But fear not those don't happen very often. I haven't noticed any earthquakes since I lived here.
9. You prefer a cleaner environment
10. You have an otaku for manga, anime or cosplay or judo!
You may find that your interest in manga or anime may not be enough, but having some interest in the culture helps.
Otaku is a term in Japanese relating to someone with obsessive interests such as a passion for the above. Japan has created some of it's own unique art forms and shared them with the world. If you are in Tokyo be sure to check out Harajuku. There you will see much of this cosplay in action. Manga comics are popular throughout China, Korea and Taiwan as well. Many children read them.
And if you train judo, "high five"!
But there are other martial arts here that are popular like kendo, aikido and karate. It's really cool in the public school system you often have the option of studying judo, kendo or aikido.
Here I am in Japan doing a competition in judo.
11. You appreciate a diversity of fashion
Japan is at least - on the surface, a pretty diverse place compared to other Asian countries. You'll see more fashion styles such as punk rockers, Elvis imitators, hip hop, cosplay and more of a diversity of everyday fashion styles compared to China, Korea, or Taiwan. Yet, Japan like the rest of Eastern Asia has a group mindset versus an individual mindset that's common in the USA.
I first went to Japan for my visa after living in Korea for about a month and one of the first things I noticed was that everybody didn't dress alike. I thought it was rather refreshing.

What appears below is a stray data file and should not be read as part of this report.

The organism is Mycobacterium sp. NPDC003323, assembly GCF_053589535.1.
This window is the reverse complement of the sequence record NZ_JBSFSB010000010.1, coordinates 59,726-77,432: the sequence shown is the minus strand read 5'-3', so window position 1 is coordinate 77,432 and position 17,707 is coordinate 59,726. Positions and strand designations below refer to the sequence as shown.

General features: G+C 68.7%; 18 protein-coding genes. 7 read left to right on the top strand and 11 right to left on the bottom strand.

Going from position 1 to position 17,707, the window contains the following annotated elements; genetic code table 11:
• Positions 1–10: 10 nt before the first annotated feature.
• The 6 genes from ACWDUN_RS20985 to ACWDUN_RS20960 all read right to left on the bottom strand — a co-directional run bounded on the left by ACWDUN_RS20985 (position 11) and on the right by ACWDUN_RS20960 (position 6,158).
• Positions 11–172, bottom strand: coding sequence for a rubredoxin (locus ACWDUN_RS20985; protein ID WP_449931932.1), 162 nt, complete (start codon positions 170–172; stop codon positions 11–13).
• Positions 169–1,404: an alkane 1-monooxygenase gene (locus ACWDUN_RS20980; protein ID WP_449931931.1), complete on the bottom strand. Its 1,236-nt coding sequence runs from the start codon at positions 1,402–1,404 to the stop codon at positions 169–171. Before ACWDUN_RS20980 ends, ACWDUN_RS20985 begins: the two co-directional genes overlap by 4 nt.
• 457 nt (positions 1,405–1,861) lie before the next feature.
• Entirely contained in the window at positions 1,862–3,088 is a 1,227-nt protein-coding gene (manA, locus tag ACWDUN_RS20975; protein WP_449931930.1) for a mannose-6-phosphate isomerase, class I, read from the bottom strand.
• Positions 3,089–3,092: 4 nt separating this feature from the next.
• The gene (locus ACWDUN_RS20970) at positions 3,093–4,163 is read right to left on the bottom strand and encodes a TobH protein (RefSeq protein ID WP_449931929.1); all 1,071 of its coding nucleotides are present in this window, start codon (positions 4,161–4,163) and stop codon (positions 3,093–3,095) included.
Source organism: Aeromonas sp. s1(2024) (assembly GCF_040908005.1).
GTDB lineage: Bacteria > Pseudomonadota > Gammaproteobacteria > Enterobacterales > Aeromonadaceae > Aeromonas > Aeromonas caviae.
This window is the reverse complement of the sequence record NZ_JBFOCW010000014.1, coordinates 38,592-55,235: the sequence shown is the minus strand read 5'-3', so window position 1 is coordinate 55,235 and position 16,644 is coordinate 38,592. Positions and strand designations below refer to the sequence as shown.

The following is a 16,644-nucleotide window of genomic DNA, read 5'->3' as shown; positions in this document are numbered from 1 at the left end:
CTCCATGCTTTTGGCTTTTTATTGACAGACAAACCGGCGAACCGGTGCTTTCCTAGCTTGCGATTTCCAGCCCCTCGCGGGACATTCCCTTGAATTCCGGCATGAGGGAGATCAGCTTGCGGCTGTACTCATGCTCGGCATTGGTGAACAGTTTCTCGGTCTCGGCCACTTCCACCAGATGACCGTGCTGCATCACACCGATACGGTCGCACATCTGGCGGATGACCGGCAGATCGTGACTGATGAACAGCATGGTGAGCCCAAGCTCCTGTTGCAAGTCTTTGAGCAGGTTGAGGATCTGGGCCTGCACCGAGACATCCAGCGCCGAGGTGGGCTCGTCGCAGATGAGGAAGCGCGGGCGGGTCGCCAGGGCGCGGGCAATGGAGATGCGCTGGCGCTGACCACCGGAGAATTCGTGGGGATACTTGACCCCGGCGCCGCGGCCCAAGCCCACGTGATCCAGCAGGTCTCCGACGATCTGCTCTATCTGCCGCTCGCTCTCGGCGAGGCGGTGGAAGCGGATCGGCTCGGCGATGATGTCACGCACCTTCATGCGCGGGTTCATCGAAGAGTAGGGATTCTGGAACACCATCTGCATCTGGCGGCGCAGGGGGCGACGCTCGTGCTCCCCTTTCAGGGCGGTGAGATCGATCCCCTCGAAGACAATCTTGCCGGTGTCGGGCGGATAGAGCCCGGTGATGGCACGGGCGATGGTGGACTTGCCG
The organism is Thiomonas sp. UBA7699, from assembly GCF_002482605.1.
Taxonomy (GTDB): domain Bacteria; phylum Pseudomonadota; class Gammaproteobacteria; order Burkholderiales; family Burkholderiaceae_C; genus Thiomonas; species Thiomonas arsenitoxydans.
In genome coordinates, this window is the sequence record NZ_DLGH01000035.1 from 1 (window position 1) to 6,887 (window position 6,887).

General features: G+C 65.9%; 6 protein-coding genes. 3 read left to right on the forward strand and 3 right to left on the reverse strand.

12. You like polite people
The Japanese are a pretty polite bunch on average. I once heard a Japanese friend jokingly say that in Japan if a man is drunk, passed out and say dropped his wallet someone would pick it up and put it back in his pocket.
No one would steel it. Eastern Asia is a pretty safe place to live for the most part, but the Japanese are the most polite.
13. You don't mind rules
Japan is great. I like it a lot, however it's a really rule orientated society and some of those rules might get to you.
14. You have an open mind
This one is not really specific to Japan, but it is to teaching abroad. Things will be different and having an open mind is a key ingredient to having a good time while abroad.
15. You want to teach English or learn how to do it
Teaching English abroad is not a vacation.
I know it looks appealing to go abroad and it is, but it's work not a vacation. Most of your time awake abroad is going to be spent in a classroom. So if you don't like it then it's going to be a long year.
Most people teach English to kids in Japan and it's possible to teach adults if you want, but most jobs are for teaching kids.
Kids can be tough because:
- They are high energy
- They have a short attention span
- They are not tame
Take this course if you want to feel more confident in that classroom teaching English to kids and ultimately have a better year abroad.
16. Life is short so...
You're going to die.
I am not trying to be Debbie Downer here, but that's the reality of it. So is teaching in Japan something you want to add to your life story? Will you regret it if you don't do it?
It's not easy and it's not for everyone.
See above for more on if it's for you or not. You have to use both your head and gut.
But expect some anxiety and nerves before you get there. And after you get there you'll realize it wasn't that hard, but you'll have some new challenges.